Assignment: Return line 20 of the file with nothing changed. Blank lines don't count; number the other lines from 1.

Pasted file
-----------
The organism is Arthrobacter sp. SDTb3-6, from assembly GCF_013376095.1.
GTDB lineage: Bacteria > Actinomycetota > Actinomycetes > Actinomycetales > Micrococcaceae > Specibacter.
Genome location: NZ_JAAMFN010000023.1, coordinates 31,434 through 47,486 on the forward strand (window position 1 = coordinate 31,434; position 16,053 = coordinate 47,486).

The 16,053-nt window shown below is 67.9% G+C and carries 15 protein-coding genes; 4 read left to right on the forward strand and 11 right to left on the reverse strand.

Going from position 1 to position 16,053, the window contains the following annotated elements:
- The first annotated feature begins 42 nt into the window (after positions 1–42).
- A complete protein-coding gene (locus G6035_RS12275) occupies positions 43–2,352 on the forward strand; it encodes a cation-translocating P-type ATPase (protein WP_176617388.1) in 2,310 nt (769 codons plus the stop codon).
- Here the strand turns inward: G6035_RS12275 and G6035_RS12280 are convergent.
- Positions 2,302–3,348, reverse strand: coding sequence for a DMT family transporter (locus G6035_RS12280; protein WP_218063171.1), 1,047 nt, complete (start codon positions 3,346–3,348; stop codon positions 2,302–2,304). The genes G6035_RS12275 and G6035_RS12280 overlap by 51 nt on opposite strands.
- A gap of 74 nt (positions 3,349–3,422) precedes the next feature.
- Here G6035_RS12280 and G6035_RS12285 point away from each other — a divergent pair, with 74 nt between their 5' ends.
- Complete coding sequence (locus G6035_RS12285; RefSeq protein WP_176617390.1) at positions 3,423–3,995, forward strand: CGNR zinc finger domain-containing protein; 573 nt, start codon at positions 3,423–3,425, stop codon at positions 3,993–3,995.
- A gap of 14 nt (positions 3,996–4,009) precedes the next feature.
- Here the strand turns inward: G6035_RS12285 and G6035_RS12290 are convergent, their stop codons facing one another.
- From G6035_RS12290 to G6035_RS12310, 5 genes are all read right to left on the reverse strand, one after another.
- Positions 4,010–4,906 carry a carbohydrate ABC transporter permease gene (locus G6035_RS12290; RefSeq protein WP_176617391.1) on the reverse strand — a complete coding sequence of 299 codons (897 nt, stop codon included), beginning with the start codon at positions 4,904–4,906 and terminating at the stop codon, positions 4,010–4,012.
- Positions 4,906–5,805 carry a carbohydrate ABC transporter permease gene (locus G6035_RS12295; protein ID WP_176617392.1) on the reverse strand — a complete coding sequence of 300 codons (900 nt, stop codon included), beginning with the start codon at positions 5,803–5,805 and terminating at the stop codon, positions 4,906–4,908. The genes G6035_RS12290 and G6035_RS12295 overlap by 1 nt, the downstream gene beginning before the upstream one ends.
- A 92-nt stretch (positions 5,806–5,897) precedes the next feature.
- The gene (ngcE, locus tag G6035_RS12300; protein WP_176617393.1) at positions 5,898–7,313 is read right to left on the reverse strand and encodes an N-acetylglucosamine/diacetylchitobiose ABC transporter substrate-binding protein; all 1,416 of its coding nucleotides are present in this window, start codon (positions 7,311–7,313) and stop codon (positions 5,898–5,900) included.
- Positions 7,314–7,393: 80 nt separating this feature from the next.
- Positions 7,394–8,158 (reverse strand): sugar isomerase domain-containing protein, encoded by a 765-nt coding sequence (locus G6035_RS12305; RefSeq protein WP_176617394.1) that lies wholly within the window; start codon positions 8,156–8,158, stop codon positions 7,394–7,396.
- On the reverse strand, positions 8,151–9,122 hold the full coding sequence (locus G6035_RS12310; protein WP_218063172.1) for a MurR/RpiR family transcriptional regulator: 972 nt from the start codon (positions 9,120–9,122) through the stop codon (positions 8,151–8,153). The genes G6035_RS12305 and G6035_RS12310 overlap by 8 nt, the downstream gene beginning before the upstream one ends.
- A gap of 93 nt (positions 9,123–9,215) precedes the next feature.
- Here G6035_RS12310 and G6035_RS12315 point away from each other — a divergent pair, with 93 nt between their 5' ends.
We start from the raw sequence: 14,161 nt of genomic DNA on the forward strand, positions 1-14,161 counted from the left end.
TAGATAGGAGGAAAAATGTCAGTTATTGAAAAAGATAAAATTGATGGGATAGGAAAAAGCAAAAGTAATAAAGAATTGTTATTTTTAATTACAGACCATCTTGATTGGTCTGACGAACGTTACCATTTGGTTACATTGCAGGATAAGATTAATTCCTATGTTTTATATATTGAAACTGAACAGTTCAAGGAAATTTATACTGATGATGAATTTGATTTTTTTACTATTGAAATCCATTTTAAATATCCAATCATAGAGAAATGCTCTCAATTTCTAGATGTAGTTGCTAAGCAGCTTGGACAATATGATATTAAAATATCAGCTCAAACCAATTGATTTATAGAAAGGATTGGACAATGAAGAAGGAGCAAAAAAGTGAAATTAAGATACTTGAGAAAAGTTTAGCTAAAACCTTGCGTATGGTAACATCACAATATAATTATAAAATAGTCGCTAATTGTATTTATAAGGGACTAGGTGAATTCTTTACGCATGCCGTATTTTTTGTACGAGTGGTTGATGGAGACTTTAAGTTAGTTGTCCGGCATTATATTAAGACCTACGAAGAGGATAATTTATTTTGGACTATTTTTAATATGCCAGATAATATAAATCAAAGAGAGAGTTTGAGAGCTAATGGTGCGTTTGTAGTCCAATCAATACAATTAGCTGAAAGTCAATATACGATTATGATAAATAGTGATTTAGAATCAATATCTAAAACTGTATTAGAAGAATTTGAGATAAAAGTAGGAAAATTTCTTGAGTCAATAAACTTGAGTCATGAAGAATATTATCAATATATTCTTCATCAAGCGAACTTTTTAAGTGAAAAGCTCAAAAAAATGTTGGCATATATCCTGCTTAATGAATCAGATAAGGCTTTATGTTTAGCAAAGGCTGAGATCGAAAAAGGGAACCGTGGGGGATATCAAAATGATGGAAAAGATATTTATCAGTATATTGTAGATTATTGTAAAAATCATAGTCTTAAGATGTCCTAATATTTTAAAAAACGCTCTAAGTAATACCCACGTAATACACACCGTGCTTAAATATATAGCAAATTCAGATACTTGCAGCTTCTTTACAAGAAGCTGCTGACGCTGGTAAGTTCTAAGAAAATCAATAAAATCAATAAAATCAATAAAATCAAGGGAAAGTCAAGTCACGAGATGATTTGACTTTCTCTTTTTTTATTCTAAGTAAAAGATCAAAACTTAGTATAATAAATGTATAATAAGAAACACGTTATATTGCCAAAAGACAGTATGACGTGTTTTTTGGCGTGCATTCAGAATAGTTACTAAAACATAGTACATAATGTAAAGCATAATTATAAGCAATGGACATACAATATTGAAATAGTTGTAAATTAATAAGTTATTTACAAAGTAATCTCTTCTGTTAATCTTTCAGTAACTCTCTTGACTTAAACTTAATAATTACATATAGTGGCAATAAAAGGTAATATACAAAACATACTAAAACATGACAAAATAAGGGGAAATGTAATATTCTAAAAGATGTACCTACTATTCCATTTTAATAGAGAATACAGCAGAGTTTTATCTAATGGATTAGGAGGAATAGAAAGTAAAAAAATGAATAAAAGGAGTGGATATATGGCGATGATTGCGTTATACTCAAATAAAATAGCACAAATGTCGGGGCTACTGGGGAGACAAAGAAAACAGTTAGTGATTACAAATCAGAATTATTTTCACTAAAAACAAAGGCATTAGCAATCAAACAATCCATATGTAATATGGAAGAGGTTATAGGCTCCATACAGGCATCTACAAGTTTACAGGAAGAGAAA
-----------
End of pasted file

- Positions 7,314–7,393: 80 nt separating this feature from the next.